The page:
Book Image

Cognitive Computing with IBM Watson

By : Rob High, Tanmay Bakshi
Book Image

Cognitive Computing with IBM Watson

By: Rob High, Tanmay Bakshi

Overview of this book

Cognitive computing is rapidly becoming a part of every aspect of our lives through data science, machine learning (ML), and artificial intelligence (AI). It allows computing systems to learn and keep on improving as the amount of data in the system increases. This book introduces you to a whole new paradigm of computing – a paradigm that is totally different from the conventional computing of the Information Age. You will learn the concepts of ML, deep learning (DL), neural networks, and AI with the help of IBM Watson APIs. This book will help you build your own applications to understand, and solve problems, and analyze them as per your needs. You will explore various domains of cognitive computing, such as NLP, voice processing, computer vision, emotion analytics, and conversational systems. Equipped with the knowledge of machine learning concepts, how computers do their magic, and the applications of these concepts, you’ll be able to research and apply cognitive computing in your projects.
Table of Contents (16 chapters)
Title Page
Copyright and Credits
About Packt

Training custom NMT models with Watson

As you've seen, neural machine translation through Watson is powerful. You're not limited to just word-based or phrase-based translation with Watson. Rather, it tries to understand the true meaning of the input; then, outputs the same intent in another language, even if it has different wording or sentence structuring.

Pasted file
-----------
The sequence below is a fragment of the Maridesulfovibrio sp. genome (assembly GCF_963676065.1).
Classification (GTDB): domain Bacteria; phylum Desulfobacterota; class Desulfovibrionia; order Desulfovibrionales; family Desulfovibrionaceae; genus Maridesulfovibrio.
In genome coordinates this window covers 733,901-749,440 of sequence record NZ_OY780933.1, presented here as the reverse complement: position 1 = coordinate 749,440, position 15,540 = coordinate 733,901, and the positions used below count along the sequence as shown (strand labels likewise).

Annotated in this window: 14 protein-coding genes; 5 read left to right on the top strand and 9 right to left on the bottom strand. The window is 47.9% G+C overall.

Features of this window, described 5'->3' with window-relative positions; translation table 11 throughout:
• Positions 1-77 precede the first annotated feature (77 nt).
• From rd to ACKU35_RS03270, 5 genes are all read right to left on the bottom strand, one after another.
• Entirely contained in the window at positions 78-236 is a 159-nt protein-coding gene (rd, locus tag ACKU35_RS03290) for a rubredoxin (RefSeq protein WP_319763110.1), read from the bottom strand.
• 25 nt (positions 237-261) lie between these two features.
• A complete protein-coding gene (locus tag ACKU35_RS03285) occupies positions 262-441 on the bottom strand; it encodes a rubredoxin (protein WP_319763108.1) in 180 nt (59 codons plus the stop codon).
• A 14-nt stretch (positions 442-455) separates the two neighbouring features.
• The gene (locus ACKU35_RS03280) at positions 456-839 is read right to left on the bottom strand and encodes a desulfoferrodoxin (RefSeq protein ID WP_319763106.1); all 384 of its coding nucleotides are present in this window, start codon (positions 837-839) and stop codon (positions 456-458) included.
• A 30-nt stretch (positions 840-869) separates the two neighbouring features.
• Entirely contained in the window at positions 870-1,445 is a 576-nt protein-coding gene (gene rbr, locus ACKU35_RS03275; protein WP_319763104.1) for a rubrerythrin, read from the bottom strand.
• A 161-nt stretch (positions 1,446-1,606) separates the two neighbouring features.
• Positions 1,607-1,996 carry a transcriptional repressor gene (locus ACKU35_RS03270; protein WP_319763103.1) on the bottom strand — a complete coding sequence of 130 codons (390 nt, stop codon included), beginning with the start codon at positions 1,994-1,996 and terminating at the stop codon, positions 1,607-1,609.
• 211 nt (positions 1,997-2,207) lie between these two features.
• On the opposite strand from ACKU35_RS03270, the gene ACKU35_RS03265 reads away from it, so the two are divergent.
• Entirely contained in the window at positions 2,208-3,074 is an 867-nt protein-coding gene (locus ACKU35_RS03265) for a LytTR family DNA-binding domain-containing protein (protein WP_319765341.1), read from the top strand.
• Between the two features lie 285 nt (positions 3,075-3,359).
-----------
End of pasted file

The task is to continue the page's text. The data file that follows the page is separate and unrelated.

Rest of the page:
However, natural language is a very broad domain; imagine trying to squeeze the entirety of human language —all of the expressions, vocabulary, domain-specific phrases, and more—into just one dataset and machine learning model. That's, unfortunately, not possible—there are just too many domains and fields, where specific lingo or jargon may be used.

That's why, with Watson, you're not just limited to the pre-trained models—you can train your own models, to tune the language in your own domain!

For example, as you can imagine, the word usage and sentence structure of United Nations speeches are different from the average email. Therefore...